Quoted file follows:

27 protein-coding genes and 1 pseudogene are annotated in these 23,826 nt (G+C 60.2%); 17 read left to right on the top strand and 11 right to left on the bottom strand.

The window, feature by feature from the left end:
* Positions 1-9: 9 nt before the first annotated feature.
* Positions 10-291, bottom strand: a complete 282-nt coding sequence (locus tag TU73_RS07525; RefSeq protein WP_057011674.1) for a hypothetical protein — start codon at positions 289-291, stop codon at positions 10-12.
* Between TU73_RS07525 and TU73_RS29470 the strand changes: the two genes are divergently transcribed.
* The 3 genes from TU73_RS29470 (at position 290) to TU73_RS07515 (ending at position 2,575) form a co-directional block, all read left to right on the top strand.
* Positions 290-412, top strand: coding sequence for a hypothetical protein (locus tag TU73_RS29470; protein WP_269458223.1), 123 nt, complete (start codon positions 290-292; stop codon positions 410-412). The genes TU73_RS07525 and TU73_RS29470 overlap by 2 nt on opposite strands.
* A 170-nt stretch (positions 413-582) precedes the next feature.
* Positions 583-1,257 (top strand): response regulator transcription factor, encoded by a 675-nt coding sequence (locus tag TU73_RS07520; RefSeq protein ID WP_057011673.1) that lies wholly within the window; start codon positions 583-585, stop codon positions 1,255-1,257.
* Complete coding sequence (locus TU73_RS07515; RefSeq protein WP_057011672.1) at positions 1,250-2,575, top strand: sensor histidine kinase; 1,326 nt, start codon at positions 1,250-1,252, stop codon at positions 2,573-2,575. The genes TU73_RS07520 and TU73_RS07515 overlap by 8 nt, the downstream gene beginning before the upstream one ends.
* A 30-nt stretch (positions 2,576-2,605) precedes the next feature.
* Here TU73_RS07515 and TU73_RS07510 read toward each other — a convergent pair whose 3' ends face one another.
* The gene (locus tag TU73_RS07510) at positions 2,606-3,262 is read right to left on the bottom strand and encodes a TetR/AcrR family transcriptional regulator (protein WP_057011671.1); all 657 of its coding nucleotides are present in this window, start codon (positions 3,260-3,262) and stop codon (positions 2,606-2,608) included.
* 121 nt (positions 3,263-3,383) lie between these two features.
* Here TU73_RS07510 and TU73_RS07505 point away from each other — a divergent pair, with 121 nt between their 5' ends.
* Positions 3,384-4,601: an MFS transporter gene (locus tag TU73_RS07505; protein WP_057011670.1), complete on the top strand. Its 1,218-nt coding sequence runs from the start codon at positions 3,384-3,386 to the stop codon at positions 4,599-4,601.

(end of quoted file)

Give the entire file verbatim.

27 protein-coding genes and 1 pseudogene are annotated in these 23,826 nt (G+C 60.2%); 17 read left to right on the top strand and 11 right to left on the bottom strand.

The window, feature by feature from the left end:
* Positions 1-9: 9 nt before the first annotated feature.
* Positions 10-291, bottom strand: a complete 282-nt coding sequence (locus tag TU73_RS07525; RefSeq protein WP_057011674.1) for a hypothetical protein — start codon at positions 289-291, stop codon at positions 10-12.
* Between TU73_RS07525 and TU73_RS29470 the strand changes: the two genes are divergently transcribed.
* The 3 genes from TU73_RS29470 (at position 290) to TU73_RS07515 (ending at position 2,575) form a co-directional block, all read left to right on the top strand.
* Positions 290-412, top strand: coding sequence for a hypothetical protein (locus tag TU73_RS29470; protein WP_269458223.1), 123 nt, complete (start codon positions 290-292; stop codon positions 410-412). The genes TU73_RS07525 and TU73_RS29470 overlap by 2 nt on opposite strands.
* A 170-nt stretch (positions 413-582) precedes the next feature.
* Positions 583-1,257 (top strand): response regulator transcription factor, encoded by a 675-nt coding sequence (locus tag TU73_RS07520; RefSeq protein ID WP_057011673.1) that lies wholly within the window; start codon positions 583-585, stop codon positions 1,255-1,257.
* Complete coding sequence (locus TU73_RS07515; RefSeq protein WP_057011672.1) at positions 1,250-2,575, top strand: sensor histidine kinase; 1,326 nt, start codon at positions 1,250-1,252, stop codon at positions 2,573-2,575. The genes TU73_RS07520 and TU73_RS07515 overlap by 8 nt, the downstream gene beginning before the upstream one ends.
* A 30-nt stretch (positions 2,576-2,605) precedes the next feature.
* Here TU73_RS07515 and TU73_RS07510 read toward each other — a convergent pair whose 3' ends face one another.
* The gene (locus tag TU73_RS07510) at positions 2,606-3,262 is read right to left on the bottom strand and encodes a TetR/AcrR family transcriptional regulator (protein WP_057011671.1); all 657 of its coding nucleotides are present in this window, start codon (positions 3,260-3,262) and stop codon (positions 2,606-2,608) included.
* 121 nt (positions 3,263-3,383) lie between these two features.
* Here TU73_RS07510 and TU73_RS07505 point away from each other — a divergent pair, with 121 nt between their 5' ends.
* Positions 3,384-4,601: an MFS transporter gene (locus tag TU73_RS07505; protein WP_057011670.1), complete on the top strand. Its 1,218-nt coding sequence runs from the start codon at positions 3,384-3,386 to the stop codon at positions 4,599-4,601.